Friday, March 29, 2013


Tuna Nicoise Salad at Epic in Chicago
     I was in a pickle, so to speak.  My kids are grown.  No more Easter Bunny.  It seems we are stuck in the Grinch of Winter's wrath still, despite the daffodils and hyacinths.  Bah Hum-Bunny?
     Rather than rain on the Easter Parade, I decided to celebrate the Spring Awakening anyway.
     I've dyed eggs naturally, boiling and soaking them with onion skins, blueberries and even dandelions.   We tied them up with my old pantyhose (God, did I really use to wear those things?) and placed parsley leaves within to make the pattern on the dyed egg.
     We've had neon-colored eggs, definitely not found in Mother Nature's palette.  
      Chocolate-covered eggs?  Filled with truffles?  Bring them on, but I won't make them.
      But then I had lunch in Chicago at Epic on Hubbard St., and found the perfect solution.  The special of the day was the above gorgeous Salad Nicoise, with seared tuna smeared with tapenade, whole capers, and pickled eggs.  A gorgeous pink, those pickled eggs.


Here's what you do:   Gently boil eggs.  My jar could hold nine, so I placed them in one layer in a pot, covered them with cold water, and then over medium high heat, brought them just to a boil.  Then I turned down the heat, and let them simmer for about three minutes.  Turned them off.  Covered the pot.  Let sit for 10 minutes.  Then, I emptied the hot water and ran cold water over them until the eggs felt slightly cool to the touch.  Then I refrigerated them, which allowed me to peel them with no hassles or ugly tears.  Magic!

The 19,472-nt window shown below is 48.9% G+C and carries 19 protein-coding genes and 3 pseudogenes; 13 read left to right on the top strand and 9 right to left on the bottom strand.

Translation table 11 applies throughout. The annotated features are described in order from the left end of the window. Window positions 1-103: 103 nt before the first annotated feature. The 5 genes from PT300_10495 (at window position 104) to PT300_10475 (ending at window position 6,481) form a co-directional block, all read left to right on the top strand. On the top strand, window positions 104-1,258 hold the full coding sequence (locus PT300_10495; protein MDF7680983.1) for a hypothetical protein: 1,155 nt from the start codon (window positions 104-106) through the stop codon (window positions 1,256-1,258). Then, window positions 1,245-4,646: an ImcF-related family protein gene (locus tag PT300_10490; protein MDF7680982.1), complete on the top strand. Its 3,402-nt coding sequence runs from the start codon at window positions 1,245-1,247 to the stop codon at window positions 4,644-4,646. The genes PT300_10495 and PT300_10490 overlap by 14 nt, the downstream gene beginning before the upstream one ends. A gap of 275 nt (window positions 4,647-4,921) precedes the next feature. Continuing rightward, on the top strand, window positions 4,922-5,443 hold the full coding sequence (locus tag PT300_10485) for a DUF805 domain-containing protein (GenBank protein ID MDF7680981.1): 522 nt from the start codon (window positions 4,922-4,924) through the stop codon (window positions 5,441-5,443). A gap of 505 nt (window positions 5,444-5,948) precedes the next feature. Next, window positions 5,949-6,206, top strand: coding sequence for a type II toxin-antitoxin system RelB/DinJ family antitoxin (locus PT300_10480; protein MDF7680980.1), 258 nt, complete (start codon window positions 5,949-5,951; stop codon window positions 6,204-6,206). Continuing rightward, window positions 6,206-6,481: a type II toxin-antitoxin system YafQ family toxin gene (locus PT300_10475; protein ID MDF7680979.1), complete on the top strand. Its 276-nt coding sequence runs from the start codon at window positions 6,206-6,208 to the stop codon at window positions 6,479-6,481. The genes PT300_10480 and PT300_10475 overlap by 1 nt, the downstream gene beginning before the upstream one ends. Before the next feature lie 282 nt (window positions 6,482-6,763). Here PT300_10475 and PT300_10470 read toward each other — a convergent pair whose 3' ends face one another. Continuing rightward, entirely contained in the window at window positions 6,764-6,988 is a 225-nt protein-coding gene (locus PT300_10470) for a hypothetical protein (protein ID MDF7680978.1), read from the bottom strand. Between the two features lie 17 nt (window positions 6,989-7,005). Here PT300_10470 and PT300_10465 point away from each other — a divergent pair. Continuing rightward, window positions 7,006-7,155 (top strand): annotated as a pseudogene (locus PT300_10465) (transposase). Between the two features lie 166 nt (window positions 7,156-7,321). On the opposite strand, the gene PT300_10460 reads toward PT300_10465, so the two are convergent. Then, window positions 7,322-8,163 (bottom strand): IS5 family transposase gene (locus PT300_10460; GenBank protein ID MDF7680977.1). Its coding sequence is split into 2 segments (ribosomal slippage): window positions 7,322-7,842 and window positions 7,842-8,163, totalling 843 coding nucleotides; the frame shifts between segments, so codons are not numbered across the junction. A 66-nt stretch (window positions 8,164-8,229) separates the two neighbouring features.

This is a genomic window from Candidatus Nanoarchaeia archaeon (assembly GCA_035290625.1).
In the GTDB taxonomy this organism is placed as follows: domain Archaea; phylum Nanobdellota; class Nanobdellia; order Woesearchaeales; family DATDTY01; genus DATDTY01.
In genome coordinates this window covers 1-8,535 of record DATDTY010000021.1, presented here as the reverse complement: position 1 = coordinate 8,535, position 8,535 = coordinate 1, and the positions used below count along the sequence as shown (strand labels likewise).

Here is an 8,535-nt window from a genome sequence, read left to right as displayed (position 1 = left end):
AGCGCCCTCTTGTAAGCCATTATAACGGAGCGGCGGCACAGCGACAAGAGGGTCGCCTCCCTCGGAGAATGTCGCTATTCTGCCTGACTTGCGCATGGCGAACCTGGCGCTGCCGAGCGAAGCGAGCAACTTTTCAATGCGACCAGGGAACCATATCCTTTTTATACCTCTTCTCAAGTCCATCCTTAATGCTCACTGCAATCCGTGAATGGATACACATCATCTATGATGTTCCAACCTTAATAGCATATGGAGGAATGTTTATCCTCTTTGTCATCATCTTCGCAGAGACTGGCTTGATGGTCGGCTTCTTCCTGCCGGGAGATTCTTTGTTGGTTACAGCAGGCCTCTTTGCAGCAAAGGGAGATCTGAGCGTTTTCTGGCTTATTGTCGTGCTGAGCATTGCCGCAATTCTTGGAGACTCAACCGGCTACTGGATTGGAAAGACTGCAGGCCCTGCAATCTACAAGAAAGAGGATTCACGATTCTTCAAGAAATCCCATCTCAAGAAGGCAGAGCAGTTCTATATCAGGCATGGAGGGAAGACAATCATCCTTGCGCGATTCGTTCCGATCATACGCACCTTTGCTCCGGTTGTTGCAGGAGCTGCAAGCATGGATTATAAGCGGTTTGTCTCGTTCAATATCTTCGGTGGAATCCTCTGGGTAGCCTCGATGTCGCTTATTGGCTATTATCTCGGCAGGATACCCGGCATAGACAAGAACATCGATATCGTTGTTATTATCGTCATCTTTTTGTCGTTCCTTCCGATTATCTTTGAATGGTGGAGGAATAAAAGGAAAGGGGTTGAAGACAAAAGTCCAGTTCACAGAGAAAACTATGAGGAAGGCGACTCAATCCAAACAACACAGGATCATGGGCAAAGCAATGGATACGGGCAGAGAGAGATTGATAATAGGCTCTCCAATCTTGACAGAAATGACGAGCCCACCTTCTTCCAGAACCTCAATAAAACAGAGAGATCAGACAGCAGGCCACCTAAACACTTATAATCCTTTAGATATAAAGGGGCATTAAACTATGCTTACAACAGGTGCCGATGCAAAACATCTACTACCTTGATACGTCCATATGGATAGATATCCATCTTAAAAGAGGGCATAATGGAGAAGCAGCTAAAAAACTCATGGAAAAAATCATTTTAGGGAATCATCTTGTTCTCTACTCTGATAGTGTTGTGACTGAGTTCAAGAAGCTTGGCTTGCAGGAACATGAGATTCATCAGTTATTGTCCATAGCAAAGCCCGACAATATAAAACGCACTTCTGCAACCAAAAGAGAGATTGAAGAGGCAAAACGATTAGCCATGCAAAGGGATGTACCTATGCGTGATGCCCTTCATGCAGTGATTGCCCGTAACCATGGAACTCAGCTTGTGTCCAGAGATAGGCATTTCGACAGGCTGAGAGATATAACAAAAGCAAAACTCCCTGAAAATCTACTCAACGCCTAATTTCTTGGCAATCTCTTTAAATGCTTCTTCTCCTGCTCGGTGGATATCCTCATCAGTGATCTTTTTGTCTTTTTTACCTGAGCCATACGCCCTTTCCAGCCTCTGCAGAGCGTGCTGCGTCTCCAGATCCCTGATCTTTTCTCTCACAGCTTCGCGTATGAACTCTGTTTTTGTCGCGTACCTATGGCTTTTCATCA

Next came choosing the spices.  Pickling spices are what a lot of recipes use, and of course, that's what I did NOT have in the house.  So I decided on star anise and some mulling spices, very similar to the list of ingredients traditionally used in pickling spices.

Because I wanted pink eggs, I cooked some beets in water (I prefer them roasted).

Saved the red cooking liquid.  Added it to vinegar, onions, and spices.    Brought it to a boil then simmered for about five minutes, until the onion was translucent.  Let it cool for a bit, about 10 minutes.

Meanwhile, I peeled the eggs.  Placed them in a sterilized jar.

When vinegar liquid was cool, poured it over the eggs.

Pretty, huh?

It takes a few days for the eggs to marinate in the pickling liquid, and then you can use them.

Pickled eggs with pickled shrimp, avocado and cherry tomatoes.

And, if they should last that long, you can keep them in the refrigerator for up to a month.  They will gradually get an even deeper, browner red, as mine did.


A couple of beets
1 cup cider vinegar
1/2 sweet onion, sliced thin
1/4 cup sugar
2 -3 star anise
1 tablespoon pickling spices (or spices of your choice)
6 to 9 hard cooked eggs

Peel the beets and cut them into quarters.  Place in a pan and cover with water (at least 1 1/2 cups).  Cook until beets are tender, about 30 minutes.  Reserve one cup of the beet cooking liquid.  If you'd like, chop up some of the beets to put in the jar, which will give you pickled beets as well.

Don't forget to date the jar!
In a medium saucepan, place the cup of reserved beet juice, the vinegar, onion, sugar, anise and spices. Over medium high heat, bring to a boil, then turn heat to medium and cook for about five minutes, until onions are translucent.  Let the mixture cool.

Meanwhile, peel the eggs and place them in the jar.  Add the beets if desired.

Pour the cooled vinegar mixture over the eggs in the jar.  Put the top on the jar, then refrigerate.  They're ready to eat in 4 to 5 days, and will last for up to a month in the refrigerator.

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